Wilhelm has grown his formerly e-mailed list to the next stage and put it online. In addition to comprehensive listings of everything live and virtual, from Milan’s La Scala opera relays to local children’s theatre, the list is an invaluable directory of arts groups, with contact information hard to find anywhere else. This month, I find the list especially good at untangling the mesh of terrific choral opportunities, no doubt in honor of the Lenten season and featuring a dizzying list of great works (including Mozart’s Coronation and Requiem masses and Boccherini’s Stabat Mater), on different dates in scattered church locations at odd times, performed by a rich sampling of Louisville’s choral groups. Too much to unravel here, so log onto louisvilleculturevulture.com and all will be clear.
Lent and Mae West
Mention of the Lenten season reminds one of the ongoing and self-imposed duty of restoring the pun to its proper eminence among the great comic forms. At a pre-Easter fund-raiser in New York many years ago, the organizers thought to liven things up by seating comedienne Mae West beside the dour, ascetic Cardinal Francis Spellman in the hope and expectation she would address him with her most famous phrase: “Come up and see me some time.” In due course, she did. And when Spellman dryly responded, “I can’t; it’s Lent,” she said, “Well, come up and see me when you get it back.”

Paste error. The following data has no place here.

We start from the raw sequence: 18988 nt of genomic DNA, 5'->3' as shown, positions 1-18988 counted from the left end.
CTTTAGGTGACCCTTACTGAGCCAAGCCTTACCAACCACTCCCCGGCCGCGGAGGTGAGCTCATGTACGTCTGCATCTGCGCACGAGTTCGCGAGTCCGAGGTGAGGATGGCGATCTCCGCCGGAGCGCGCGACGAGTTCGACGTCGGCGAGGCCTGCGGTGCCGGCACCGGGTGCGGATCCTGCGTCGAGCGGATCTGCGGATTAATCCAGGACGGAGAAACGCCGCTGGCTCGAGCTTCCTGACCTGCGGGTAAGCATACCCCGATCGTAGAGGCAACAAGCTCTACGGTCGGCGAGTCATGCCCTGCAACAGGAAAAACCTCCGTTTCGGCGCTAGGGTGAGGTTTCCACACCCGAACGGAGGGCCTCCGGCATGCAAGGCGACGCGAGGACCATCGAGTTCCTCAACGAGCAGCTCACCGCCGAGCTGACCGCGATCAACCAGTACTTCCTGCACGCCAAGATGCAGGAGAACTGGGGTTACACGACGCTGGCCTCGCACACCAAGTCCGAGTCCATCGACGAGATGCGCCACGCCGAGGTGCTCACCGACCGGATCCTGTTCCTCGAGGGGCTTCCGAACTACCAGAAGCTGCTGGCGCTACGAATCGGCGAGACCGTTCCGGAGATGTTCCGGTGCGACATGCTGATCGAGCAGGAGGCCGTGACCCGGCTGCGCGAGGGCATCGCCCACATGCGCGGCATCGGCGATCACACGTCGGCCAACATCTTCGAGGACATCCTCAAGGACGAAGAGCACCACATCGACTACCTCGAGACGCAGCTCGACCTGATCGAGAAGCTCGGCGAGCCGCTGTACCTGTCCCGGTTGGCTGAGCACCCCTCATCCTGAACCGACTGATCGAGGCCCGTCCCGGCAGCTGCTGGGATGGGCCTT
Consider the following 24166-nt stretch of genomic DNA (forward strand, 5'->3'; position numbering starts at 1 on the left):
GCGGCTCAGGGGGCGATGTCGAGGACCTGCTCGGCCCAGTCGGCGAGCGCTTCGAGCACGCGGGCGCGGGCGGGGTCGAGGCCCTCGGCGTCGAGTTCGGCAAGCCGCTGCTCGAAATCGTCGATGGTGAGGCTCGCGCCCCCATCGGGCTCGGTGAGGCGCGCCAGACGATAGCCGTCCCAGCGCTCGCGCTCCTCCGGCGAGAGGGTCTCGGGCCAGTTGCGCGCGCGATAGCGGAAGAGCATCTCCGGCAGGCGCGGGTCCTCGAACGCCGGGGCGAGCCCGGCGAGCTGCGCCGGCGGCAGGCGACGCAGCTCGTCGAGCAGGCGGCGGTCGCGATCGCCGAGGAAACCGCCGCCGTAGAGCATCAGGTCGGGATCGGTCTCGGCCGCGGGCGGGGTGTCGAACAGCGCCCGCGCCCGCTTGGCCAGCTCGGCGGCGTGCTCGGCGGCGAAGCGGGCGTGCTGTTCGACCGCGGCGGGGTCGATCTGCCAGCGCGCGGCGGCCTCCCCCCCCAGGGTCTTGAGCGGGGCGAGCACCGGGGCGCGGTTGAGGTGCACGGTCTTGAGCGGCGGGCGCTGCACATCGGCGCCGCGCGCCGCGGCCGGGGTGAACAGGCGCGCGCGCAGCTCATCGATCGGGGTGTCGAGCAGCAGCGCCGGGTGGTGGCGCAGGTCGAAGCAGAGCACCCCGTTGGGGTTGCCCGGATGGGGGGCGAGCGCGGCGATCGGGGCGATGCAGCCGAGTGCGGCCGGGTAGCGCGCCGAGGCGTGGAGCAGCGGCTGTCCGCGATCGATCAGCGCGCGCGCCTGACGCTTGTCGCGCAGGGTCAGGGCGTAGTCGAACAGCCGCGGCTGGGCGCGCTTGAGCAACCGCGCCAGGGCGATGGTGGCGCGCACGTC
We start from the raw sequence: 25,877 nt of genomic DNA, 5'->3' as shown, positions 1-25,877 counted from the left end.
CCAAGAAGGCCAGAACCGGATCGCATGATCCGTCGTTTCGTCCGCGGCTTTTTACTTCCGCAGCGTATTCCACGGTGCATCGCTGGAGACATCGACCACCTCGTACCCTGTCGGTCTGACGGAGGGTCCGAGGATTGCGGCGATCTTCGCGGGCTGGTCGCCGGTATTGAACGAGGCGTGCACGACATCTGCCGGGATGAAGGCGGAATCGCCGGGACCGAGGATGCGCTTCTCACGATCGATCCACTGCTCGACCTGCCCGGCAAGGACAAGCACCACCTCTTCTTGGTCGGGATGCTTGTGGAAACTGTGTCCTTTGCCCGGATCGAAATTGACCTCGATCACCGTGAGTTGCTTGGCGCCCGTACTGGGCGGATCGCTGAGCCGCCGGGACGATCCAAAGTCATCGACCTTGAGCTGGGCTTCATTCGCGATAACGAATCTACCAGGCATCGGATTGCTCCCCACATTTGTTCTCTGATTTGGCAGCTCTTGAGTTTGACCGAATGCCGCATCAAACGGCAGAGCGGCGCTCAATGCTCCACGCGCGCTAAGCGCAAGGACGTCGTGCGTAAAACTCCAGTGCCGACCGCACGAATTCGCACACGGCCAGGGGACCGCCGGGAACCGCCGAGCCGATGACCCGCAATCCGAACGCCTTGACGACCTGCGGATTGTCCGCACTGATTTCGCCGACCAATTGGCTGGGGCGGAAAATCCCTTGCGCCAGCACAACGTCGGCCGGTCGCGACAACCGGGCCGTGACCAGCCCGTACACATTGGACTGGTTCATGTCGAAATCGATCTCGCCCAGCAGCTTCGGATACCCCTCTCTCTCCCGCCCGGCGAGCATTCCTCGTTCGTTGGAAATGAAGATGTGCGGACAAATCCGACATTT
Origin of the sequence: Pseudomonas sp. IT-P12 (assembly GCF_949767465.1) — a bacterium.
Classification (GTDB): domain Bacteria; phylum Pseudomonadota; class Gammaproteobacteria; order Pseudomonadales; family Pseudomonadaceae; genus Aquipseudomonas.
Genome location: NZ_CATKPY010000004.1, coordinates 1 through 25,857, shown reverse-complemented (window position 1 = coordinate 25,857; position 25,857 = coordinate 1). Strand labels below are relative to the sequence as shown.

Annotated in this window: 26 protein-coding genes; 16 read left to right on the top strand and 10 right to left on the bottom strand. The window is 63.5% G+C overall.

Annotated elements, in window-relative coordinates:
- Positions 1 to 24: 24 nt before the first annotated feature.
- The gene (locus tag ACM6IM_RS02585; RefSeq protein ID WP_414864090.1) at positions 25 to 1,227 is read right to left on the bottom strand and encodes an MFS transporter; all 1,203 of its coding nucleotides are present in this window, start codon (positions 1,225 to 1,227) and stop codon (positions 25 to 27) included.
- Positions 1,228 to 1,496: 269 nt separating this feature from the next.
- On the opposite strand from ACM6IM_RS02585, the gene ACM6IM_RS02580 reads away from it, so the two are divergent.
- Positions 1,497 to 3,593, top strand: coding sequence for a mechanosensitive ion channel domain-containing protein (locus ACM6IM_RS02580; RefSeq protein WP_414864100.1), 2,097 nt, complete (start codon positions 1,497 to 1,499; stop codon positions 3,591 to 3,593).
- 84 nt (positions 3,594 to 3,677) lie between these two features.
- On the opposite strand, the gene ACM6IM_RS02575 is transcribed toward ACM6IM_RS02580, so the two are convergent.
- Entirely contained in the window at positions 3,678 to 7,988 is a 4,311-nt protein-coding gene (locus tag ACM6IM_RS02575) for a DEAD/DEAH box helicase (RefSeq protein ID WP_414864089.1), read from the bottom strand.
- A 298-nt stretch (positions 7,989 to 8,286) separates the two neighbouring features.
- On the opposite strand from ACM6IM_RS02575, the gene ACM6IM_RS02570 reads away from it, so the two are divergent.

It has been almost a year since the Louisville Orchestra last performed, and reportedly all but a rump of the best players long ago left town in search of secure employment, wherever that may be. Things worsened over the winter months, and the lowest blow was the state’s decision to require the players to pay back their measly unemployment money because the law ruled the musicians were on strike, not “locked out.” The law, as Dickens first reminded us, is an ass, but does it have to be an uncompassionate and vindictive ass?
Meanwhile, I recall with deep gratitude the superb Royal Philharmonic Orchestra concert at a packed Whitney Hall Jan. 12, and I look forward to a similar thrill April 18 with London’s St. Martin in the Fields Orchestra and musical-director-doubling-as-violin-soloist Joshua Bell. Stephen Klein, the Kentucky Center’s president, told me the RPO charged the Center “in the low six figures” and that the April 18 concert, because of the smaller chamber orchestra (and despite the presence of a superstar violinist/conductor), would cost “substantially less.” These concerts won’t bring back the exiled LO players, but they do offer a glamorous and affordable way to give Louisville music fans a handful of world-class concerts each season. Which is probably all they want.
Columnist Thomson Smillie’s book, How to Listen, Learn, Love Opera (thomsonsmillie.com or at Carmichael’s) was recently released.
Photo Courtesy of Louisville Magazine